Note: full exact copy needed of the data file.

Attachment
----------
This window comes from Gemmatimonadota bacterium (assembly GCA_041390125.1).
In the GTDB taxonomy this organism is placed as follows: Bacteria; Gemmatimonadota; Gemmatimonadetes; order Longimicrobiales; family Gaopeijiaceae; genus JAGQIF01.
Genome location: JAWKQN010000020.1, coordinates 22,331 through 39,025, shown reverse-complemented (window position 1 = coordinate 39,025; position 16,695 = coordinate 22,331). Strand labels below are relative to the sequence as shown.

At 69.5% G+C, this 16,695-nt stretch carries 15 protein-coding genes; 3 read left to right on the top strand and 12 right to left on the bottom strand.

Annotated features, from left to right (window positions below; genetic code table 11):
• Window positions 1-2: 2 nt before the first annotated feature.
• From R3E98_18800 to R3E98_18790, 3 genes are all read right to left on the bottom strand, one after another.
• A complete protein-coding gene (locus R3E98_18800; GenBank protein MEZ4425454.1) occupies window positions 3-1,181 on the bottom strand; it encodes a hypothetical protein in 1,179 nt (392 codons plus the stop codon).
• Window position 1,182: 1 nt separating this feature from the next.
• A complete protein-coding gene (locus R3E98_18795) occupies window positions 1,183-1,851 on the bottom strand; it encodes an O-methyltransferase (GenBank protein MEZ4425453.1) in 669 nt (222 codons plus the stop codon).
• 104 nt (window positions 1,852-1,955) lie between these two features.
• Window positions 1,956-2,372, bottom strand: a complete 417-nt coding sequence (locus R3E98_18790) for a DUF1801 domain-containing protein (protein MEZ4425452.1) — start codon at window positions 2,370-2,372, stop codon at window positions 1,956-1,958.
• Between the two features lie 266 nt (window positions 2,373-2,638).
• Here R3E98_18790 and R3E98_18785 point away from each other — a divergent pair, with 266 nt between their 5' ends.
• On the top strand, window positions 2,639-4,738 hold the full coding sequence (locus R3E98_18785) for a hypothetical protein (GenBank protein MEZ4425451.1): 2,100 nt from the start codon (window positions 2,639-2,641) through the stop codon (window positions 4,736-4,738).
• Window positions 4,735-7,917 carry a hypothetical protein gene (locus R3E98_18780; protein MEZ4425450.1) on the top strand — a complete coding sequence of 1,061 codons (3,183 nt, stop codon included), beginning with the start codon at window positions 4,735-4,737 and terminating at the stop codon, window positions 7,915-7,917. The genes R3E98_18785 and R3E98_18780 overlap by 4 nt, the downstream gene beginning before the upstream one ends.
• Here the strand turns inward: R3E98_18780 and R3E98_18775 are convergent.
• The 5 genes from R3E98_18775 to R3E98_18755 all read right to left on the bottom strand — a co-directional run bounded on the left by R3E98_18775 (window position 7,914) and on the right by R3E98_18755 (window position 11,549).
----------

This window comes from Gemmatimonadota bacterium (assembly GCA_041390125.1).
In the GTDB taxonomy this organism is placed as follows: Bacteria; Gemmatimonadota; Gemmatimonadetes; order Longimicrobiales; family Gaopeijiaceae; genus JAGQIF01.
Genome location: JAWKQN010000020.1, coordinates 22,331 through 39,025, shown reverse-complemented (window position 1 = coordinate 39,025; position 16,695 = coordinate 22,331). Strand labels below are relative to the sequence as shown.

At 69.5% G+C, this 16,695-nt stretch carries 15 protein-coding genes; 3 read left to right on the top strand and 12 right to left on the bottom strand.

Annotated features, from left to right (window positions below; genetic code table 11):
• Window positions 1-2: 2 nt before the first annotated feature.
• From R3E98_18800 to R3E98_18790, 3 genes are all read right to left on the bottom strand, one after another.
• A complete protein-coding gene (locus R3E98_18800; GenBank protein MEZ4425454.1) occupies window positions 3-1,181 on the bottom strand; it encodes a hypothetical protein in 1,179 nt (392 codons plus the stop codon).
• Window position 1,182: 1 nt separating this feature from the next.
• A complete protein-coding gene (locus R3E98_18795) occupies window positions 1,183-1,851 on the bottom strand; it encodes an O-methyltransferase (GenBank protein MEZ4425453.1) in 669 nt (222 codons plus the stop codon).
• 104 nt (window positions 1,852-1,955) lie between these two features.
• Window positions 1,956-2,372, bottom strand: a complete 417-nt coding sequence (locus R3E98_18790) for a DUF1801 domain-containing protein (protein MEZ4425452.1) — start codon at window positions 2,370-2,372, stop codon at window positions 1,956-1,958.
• Between the two features lie 266 nt (window positions 2,373-2,638).
• Here R3E98_18790 and R3E98_18785 point away from each other — a divergent pair, with 266 nt between their 5' ends.
• On the top strand, window positions 2,639-4,738 hold the full coding sequence (locus R3E98_18785) for a hypothetical protein (GenBank protein MEZ4425451.1): 2,100 nt from the start codon (window positions 2,639-2,641) through the stop codon (window positions 4,736-4,738).
• Window positions 4,735-7,917 carry a hypothetical protein gene (locus R3E98_18780; protein MEZ4425450.1) on the top strand — a complete coding sequence of 1,061 codons (3,183 nt, stop codon included), beginning with the start codon at window positions 4,735-4,737 and terminating at the stop codon, window positions 7,915-7,917. The genes R3E98_18785 and R3E98_18780 overlap by 4 nt, the downstream gene beginning before the upstream one ends.
• Here the strand turns inward: R3E98_18780 and R3E98_18775 are convergent.
• The 5 genes from R3E98_18775 to R3E98_18755 all read right to left on the bottom strand — a co-directional run bounded on the left by R3E98_18775 (window position 7,914) and on the right by R3E98_18755 (window position 11,549).